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Crosswalk safety must be improved

"Welcome to pedestrian friendly Ashland" reads one of our community's welcome signs, this one located on Oak Street. We are all familiar with repetitively stopping at one of the many crosswalks located on Siskiyou Boulevard, especially when classes are letting out. Some cars slow quickly to let pedestrians pass, while others rush by, oblivious and unaware of how much damage their vehicle is able to cause. With the recent accidents involving pedestrians, mainly students, and vehicles, one must stop and reconsider how pedestrian friendly Ashland really has become.

Some have argued that the pedestrians here in Ashland seem unaware and don't pay as much attention to crossing as they would in other cities where drivers aren't as inclined to stop.

"In the city of Ashland in general, the pedestrians tend to be really careless. There's a comfort zone where they expect drivers to see everything," said Dawn Hatchard, a junior from Redding, Calif.

Pedestrians should be more aware while crossing the street, especially at a crosswalk without lights, but let's be real here &

it is not the person crossing the street causing the problem. It is the person behind the wheel. Both Gladys Jimenez, the SOU student who fell victim to one of these crosswalk accidents, and another pedestrian who was hit by a car earlier this week were reportedly on their phones while crossing the street. While paying attention is an absolute must for anyone on foot, it is really important for drivers to understand that operating a vehicle is a huge responsibility which requires full attention, all of the time. How dare we criticize these pedestrians for being on their phones when many drivers are routinely adjusting the radio, texting, drinking a coffee and rushing to work at any given moment? Whether the pedestrian is paying attention or not, it is the car that's going to do the damage and we must never underestimate that.

With the multiple accidents on Siskiyou Boulevard, steps have been taken to improve the safety of the crosswalks. So far, the only thing implemented has been the orange-colored flags set up at each crossing, while other alternatives are still being discussed.

"I actually got hit (in my car) on Monday because the driver behind me was preoccupied with some girls playing with the flags in front of the high school," said Sophia Gonsales, a senior from Ashland. "I heard Tuesday that somebody got hit. I think it's kind of scary."

Miss Gonzales is not the only student who has something to say about the flags.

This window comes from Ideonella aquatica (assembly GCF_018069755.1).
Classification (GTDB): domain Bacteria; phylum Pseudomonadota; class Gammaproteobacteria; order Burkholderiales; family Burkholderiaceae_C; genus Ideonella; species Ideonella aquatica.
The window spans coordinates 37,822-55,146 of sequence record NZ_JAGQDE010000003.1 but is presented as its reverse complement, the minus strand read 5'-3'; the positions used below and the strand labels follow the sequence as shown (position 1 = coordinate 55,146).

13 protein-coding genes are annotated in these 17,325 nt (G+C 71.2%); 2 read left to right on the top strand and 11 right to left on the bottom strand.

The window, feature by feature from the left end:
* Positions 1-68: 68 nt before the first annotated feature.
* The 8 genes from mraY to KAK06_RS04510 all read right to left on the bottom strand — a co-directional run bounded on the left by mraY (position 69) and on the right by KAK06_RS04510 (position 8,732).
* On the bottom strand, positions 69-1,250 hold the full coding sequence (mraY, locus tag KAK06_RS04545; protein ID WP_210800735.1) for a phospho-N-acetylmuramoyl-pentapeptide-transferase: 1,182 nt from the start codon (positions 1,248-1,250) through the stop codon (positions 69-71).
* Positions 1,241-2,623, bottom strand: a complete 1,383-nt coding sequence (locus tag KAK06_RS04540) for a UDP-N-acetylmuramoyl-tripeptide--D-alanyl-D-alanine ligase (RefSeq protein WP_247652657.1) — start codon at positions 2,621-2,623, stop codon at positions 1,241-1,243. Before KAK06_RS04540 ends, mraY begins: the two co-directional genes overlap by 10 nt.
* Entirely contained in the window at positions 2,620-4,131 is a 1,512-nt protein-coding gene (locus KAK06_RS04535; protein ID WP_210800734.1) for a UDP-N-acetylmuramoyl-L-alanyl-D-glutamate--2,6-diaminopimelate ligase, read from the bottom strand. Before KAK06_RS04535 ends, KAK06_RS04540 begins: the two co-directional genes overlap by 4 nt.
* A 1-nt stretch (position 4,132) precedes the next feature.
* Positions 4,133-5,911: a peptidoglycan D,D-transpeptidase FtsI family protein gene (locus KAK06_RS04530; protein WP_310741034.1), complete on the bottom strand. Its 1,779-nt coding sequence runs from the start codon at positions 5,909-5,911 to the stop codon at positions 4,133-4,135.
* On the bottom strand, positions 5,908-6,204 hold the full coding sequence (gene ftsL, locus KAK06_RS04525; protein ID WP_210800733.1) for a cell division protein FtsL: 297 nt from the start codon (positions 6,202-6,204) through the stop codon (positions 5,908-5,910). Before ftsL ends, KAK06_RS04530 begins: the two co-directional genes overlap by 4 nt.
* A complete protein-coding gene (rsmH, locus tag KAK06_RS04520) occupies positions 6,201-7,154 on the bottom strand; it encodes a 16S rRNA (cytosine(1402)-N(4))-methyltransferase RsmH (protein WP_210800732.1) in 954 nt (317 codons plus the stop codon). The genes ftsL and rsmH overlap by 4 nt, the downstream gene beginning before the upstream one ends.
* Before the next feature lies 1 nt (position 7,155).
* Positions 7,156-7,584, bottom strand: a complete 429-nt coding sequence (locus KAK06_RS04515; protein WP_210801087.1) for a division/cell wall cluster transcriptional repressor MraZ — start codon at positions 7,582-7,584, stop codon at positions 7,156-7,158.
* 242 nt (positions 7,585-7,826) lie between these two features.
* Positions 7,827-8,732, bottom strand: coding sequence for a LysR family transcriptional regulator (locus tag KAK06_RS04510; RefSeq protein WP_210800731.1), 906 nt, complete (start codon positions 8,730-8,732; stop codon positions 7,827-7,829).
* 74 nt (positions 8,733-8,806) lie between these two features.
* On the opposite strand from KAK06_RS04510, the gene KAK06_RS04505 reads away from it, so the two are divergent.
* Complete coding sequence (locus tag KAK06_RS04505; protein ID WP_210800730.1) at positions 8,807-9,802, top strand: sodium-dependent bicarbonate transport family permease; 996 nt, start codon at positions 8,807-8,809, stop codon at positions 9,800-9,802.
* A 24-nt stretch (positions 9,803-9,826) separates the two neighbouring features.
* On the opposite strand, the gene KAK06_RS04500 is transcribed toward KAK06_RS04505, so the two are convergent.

"I almost got killed outside of the 7-Eleven years ago, now I always wait 'til (the drivers) stop before walking out. I don't use the flags but they're a good idea I suppose," said Jeff Fretwell, a junior from Ashland. "At bigger schools when you have a spot like that, they usually have tunnels or bridges, or at least a light," Fretwell went on to say. When asked if he had any advice for pedestrians or drivers he replied, "Pay attention."

When asked about the safety of the crosswalks in front of SOU, Nic Walton, a senior from Santa Rosa, Calif. responded, "I think it needs to be improved. I've heard some of the suggestions going around like flashing lights on the crosswalks, and medians, as well as overhead flashing lights."

When asked about the death of Gladys, Walton replied, "I am from the same town she is from, they have lights like that there. I read people's comments on either the Tidings or Mail Tribune Web site and it felt like the community was placing blame on her, but blame needs to be placed on bad drivers." Some comments suggested that Gladys could have been distracted while on her cell phone. "I think the police need to do something to regulate or monitor that area," said Walton. Many other students agreed.

While the community is working in conjunction with SOU to formulate a plan to improve crosswalk safety, something needs to happen immediately, more than the safety flags.

Some suggestions heard around campus have been lowering the 30 mph speed limit to 25 mph, increasing the wattage in the streetlights to improve visibility, setting up lights at the crosswalks themselves, or building a pedestrian-only bridge across Siskiyou.

It is questionable whether one of these ideas could be entirely effective. It is going to take a number of different factors to improve the safety of our crosswalks, making "pedestrian friendly Ashland" truly safe for those on foot.